Welcome to class! 

In today’s class, we will be talking about surds. Enjoy the class!


Surds |

A root of a positive real quantity is called a surd if its value cannot be exactly determined. A surd is an expression that includes a square root, cube root or other root symbols.

Surds are the irrational numbers which are roots of positive integers and the value of roots cannot be determined, they cannot be written exactly in decimal form.

Surds have infinite non-recurring decimals. Examples are √2, √5, ∛17 which are square roots or cube roots or nth root of any positive integer.

A surd is an irrational root. A root (whether a square root, cube root or higher root) of any integer will either be an integer or a surd. The root will only be an integer if the original integer was a perfect power.

For example, consider square roots: the square root of an integer n will only be an integer if n itself is a perfect square number such as 1, 4, 9, 16, etc. The square root of any other integers will always be surds. So, for example, √7 is a surd and as it is irrational, its decimal expansion would go on forever without a recurring pattern.

Note that square roots of decimals or fractions are not always surds. For example, √6.25=2.5 which is rational and therefore not a surd. √1/4 = 1/2 which is also rational and therefore not a surd.

  • Rational number:

A number of the form p/q, where p (may be a positive or negative integer or zero) and q (taken as a positive integer) are integers prime to each other and q not equal to zero is called a rational number or commensurable quantity.

Rational numbers are the numbers which can be expressed in the form of p/q where p is a positive or negative integer or zero and q is a positive or negative integer but not equal to zero.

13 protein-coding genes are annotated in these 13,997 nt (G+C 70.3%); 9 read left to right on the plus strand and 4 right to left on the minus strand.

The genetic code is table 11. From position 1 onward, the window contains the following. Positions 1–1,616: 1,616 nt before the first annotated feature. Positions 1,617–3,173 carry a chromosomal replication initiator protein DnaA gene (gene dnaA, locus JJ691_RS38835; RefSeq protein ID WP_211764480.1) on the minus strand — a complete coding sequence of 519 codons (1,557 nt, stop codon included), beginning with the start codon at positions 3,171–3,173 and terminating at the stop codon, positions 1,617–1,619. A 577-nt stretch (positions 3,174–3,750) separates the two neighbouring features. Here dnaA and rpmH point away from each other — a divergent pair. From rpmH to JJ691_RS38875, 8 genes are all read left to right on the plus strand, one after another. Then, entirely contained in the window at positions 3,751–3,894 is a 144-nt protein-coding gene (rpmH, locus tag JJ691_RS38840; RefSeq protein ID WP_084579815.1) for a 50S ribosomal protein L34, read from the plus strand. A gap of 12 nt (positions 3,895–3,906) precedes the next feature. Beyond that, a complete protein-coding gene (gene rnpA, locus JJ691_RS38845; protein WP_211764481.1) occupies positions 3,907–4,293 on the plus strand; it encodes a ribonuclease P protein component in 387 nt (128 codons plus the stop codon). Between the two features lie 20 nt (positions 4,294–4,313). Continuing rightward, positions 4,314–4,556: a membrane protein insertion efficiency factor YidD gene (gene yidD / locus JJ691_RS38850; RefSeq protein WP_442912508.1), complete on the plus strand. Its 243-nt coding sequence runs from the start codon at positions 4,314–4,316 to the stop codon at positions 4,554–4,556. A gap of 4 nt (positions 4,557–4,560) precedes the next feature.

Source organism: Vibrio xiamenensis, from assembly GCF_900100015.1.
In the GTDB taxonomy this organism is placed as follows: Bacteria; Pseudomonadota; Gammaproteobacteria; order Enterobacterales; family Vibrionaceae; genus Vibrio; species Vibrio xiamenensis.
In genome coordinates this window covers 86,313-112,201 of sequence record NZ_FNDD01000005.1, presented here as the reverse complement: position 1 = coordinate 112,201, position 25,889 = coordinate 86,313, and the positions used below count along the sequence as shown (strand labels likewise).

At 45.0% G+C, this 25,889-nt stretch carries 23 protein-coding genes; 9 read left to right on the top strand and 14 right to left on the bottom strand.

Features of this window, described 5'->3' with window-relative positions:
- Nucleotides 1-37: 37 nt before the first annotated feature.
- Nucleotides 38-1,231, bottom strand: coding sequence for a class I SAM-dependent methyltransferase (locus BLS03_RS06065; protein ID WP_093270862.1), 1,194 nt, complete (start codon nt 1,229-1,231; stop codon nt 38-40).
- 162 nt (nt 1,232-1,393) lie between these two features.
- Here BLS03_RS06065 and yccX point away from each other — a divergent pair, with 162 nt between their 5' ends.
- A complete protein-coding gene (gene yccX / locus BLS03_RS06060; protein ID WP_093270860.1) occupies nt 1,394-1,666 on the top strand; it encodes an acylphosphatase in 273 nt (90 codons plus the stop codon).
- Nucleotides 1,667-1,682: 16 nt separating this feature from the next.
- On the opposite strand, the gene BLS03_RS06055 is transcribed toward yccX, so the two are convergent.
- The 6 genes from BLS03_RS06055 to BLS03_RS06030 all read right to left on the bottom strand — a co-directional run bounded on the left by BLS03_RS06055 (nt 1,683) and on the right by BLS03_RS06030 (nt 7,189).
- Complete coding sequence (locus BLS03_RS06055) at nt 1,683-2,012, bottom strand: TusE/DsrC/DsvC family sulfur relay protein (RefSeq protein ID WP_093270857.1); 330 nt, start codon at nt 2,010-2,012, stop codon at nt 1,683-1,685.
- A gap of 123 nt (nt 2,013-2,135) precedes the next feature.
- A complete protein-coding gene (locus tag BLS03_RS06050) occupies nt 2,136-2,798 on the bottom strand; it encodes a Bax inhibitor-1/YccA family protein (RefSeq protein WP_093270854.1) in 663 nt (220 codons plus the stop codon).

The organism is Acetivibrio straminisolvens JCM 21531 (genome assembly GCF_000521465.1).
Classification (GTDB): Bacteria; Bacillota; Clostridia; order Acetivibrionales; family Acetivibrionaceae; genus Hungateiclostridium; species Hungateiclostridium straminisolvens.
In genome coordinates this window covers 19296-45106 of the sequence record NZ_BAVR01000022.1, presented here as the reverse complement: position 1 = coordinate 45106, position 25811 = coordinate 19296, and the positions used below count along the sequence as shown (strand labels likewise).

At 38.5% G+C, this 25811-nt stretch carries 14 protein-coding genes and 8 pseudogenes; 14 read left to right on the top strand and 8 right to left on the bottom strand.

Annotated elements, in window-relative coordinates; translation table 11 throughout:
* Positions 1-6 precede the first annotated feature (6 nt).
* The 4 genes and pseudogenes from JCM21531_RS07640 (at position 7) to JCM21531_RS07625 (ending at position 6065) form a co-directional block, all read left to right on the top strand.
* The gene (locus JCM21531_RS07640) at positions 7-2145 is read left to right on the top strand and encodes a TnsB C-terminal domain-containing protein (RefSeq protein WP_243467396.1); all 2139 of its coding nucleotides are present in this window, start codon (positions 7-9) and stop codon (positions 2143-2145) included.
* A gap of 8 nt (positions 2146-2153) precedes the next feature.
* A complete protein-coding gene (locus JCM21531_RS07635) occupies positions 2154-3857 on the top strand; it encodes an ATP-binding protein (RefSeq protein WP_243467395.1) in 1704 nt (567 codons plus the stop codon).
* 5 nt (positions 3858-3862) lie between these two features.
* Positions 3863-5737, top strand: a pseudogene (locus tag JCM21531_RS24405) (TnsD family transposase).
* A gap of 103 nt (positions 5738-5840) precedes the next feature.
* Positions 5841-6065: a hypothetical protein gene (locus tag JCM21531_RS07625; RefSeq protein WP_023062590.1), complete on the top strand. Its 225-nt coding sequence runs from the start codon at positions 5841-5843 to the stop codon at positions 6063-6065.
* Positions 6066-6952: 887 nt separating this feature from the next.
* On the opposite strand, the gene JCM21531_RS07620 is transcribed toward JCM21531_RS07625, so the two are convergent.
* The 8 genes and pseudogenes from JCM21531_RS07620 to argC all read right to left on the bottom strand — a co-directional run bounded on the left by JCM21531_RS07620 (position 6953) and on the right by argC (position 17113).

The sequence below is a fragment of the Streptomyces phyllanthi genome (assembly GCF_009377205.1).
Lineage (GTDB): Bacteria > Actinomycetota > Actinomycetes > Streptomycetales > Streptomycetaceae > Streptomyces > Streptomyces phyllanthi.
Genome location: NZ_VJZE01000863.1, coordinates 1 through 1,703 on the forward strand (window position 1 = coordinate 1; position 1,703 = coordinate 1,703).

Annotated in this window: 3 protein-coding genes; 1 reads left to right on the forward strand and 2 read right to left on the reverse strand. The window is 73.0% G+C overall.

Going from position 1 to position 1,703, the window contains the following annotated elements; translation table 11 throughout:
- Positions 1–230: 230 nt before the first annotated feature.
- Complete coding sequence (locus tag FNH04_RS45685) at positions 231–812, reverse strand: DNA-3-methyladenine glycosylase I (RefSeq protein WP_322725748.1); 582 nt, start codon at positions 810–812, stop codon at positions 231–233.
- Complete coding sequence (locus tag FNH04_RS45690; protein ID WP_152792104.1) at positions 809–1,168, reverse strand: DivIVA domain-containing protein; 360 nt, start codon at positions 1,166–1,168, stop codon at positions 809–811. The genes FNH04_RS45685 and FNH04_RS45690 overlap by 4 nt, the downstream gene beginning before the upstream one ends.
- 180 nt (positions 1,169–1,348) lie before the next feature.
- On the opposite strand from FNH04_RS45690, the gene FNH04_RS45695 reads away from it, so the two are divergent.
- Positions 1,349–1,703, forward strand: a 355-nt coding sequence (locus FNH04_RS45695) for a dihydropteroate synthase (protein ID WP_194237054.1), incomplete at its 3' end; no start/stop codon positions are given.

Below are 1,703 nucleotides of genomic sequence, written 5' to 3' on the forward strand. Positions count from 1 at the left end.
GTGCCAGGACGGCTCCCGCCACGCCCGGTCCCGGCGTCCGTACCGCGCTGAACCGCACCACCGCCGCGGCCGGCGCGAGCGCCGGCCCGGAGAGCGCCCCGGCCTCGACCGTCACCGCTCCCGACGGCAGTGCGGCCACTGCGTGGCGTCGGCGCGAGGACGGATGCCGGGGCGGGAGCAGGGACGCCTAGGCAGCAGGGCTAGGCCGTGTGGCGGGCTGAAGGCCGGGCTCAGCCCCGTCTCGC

Like: 3/7, 3, -2/3 are examples of rational numbers.

For example, each of the numbers 7, 3/5, 0.73, √25 etc. is a rational number. Evidently, the number 0 (zero) is a rational number.

  • Irrational number:

A number which cannot be expressed in the form p/q where p and q are integers and q ≠ 0, is called an irrational number or incommensurable quantity.

Irrational numbers are the numbers which can’t be expressed in the form of p/q where p and q are integers and q ≠ 0. Irrational numbers have infinite numbers of decimals of non-recurring nature.

Like: √2, √5 are the irrational numbers.

For example, each of the numbers √7, ∛3, etc. is an irrational number.

Basic operations with surds and conjugate of binomial surds

 1. Addition or subtraction: You can only add or subtract similar or like surds:

8+ 32= 22+ 32= 52

2. Multiplication and division: If the surds have the same index, you can do as follows:

2  .3= 6

3. Powers:


Multiplication and division of surds

When we come to multiply two surds, we simply multiply the numbers outside the square root sign together, and similarly, multiply the numbers under the square root sign, and simplify the result. A similar procedure holds for the division.

  • ab  × cd=acbd
  • ab  × cd=ac/bd
Rationalising the denominator

In the precalculator days, finding an approximation for a number such as 6/2 was difficult to perform by hand because it involved calculating 6/1.4142 (approximately) by long division.

To overcome this, we multiply the numerator and denominator by  to obtain

6/2  ×  2/2=  (62)/2=32

Since the introduction of calculators, this is no longer necessary.

There are many occasions in which it is much more convenient to have the surds in the numerator rather than the denominator. This will be used widely in algebra and later in calculus problems.

The technique of removing surds from the denominator is traditionally called rationalising the denominator (although in practice we make the denominator a whole number).

Conjugate of binomial surds

In the expression 1/(7+ 5) , it is not obvious to remove the surds from the denominator.

To do this, we exploit the difference of two squares identity, (a + b) (a − b) = a2 − b2.

If we multiply 7+5 by 75, we obtain 7  5 = 2. The numbers 7+5 and 75 are said to be conjugates of each other.

Thus, the method we will employ to rationalise the denominator involving such surds is to multiply the top and bottom by the conjugate of the surd in the denominator.


In our next class, we will be talking about Application of surds to trigonometric ratios. We hope you enjoyed the class.

Should you have any further question, feel free to ask in the comment section below and trust us to respond as soon as possible.

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